David subsequently employed the noted architect Philip Johnson to redesign the museum garden and name it in honor of his mother, the Abby Aldrich Rockefeller Sculpture Garden. He and the Rockefeller family in general have retained a close association with the museum throughout its history, with the Rockefeller Brothers Fund funding the institution since 1947. Both David Rockefeller, Jr. and Sharon Percy Rockefeller sit on the board of trustees. In 1937, MoMA had shifted to offices and basement galleries in the Time-Life Building in Rockefeller Center, its permanent and current home, now renovated, designed in the International Style by the modernist architects Philip L. Goodwin and Edward Durell Stone, opened to the public on May 10, 1939, attended by an illustrious company of 6,000 people, with an opening address via radio from the White House by President Franklin D. Roosevelt. On April 15, 1958, a fire on the second floor destroyed an 18 foot long Monet Water Lilies painting (the current Mone
Cray Inc. is an American supercomputer manufacturer headquartered in Seattle, Washington. It manufactures systems for data storage and analytics. Several Cray supercomputer systems are listed in the TOP500, which ranks the most powerful supercomputers in the world. Cray manufactures its products in Chippewa Falls, where its founder, Seymour Cray, was born and raised; the company has offices in Bloomington and numerous other sales, engineering, R&D locations around the world. The company's predecessor, Cray Research, Inc. was founded in 1972 by computer designer Seymour Cray. Seymour Cray went on to form the spin-off Cray Computer Corporation, in 1989, which went bankrupt in 1995, while Cray Research was bought by SGI the next year. Cray Inc. was formed in 2000 when Tera Computer Company purchased the Cray Research Inc. business from SGI and adopted the name of its acquisition. Seymour Cray began working in the computing field in 1950 when he joined Engineering Research Associates in Saint Paul, Minnesota.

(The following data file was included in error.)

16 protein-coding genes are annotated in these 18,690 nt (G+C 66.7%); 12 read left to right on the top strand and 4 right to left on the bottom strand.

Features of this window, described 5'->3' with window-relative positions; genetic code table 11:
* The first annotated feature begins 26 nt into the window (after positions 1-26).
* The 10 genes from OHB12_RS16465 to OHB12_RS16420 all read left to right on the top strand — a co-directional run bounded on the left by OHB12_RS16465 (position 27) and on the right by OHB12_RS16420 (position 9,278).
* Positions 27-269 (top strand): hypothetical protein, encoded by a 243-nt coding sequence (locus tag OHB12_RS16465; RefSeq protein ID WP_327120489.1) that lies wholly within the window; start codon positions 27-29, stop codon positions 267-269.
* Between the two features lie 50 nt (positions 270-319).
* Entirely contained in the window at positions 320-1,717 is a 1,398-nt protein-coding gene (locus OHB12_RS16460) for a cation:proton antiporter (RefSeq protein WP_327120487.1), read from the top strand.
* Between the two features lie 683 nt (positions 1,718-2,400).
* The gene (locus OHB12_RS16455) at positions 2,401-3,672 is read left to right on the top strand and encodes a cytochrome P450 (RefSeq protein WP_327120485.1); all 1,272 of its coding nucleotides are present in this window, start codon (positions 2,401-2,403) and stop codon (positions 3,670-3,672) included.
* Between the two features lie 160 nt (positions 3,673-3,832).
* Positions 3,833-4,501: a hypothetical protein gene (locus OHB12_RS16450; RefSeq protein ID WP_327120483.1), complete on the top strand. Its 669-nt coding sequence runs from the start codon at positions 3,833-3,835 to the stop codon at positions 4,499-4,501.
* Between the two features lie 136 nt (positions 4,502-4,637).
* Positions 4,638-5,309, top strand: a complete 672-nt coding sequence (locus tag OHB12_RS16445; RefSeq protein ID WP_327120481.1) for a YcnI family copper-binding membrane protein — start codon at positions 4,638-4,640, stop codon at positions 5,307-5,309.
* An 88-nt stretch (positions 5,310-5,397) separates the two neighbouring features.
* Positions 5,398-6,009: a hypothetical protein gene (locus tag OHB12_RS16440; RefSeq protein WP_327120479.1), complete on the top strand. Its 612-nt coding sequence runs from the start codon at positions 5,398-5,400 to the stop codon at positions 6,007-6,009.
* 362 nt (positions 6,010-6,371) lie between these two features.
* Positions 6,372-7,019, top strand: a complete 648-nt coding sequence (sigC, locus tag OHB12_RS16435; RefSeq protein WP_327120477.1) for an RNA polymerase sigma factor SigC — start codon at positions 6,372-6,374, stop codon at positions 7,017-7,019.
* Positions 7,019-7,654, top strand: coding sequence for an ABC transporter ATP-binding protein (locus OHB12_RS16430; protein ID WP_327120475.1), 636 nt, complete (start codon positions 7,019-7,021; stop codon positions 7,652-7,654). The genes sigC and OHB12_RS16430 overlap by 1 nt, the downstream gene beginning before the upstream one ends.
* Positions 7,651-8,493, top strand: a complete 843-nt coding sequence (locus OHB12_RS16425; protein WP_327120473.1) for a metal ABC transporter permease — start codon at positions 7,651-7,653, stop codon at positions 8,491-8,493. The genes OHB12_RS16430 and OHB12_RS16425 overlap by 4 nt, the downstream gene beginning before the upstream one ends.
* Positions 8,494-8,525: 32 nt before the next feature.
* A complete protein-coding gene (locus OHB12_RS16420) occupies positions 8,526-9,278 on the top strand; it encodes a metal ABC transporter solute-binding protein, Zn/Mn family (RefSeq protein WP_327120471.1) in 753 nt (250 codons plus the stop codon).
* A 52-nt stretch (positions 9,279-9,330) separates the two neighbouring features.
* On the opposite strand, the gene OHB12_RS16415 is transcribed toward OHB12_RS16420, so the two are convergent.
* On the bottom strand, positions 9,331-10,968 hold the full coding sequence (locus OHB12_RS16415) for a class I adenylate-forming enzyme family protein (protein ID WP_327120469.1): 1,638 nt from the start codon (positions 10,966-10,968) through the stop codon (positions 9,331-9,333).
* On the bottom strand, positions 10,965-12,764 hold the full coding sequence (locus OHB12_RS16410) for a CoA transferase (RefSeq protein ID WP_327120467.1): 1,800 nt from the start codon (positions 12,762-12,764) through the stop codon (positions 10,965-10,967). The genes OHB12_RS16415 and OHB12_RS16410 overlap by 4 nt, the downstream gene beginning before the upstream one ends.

There, he helped to create the ERA 1103. ERA became part of UNIVAC, began to be phased out, he left the company in 1960. He worked out of the CDC headquarters in Minneapolis, but grew upset by constant interruptions by managers, he set up a lab at his home town in Chippewa Falls, about 85 miles to the east. Cray had a string of successes at CDC, including the CDC 6600 and CDC 7600; when CDC ran into financial difficulties in the late 1960s, development funds for Cray's follow-on CDC 8600 became scarce. When he was told the project would have to be put "on hold" in 1972, Cray left to form his own company, Cray Research Inc. Copying the previous arrangement, Cray kept the research and development facilities in Chippewa Falls, put the business headquarters in Minneapolis; the company's first product, the Cray-1 supercomputer, was a major success because it was faster than all other computers at the time. The first system was sold within a month for US$8.8 million. Seymour Cray continued working, this time on the Cray-2, though it only ended up being marginally faster than the Cray X-MP, developed by another team at the company.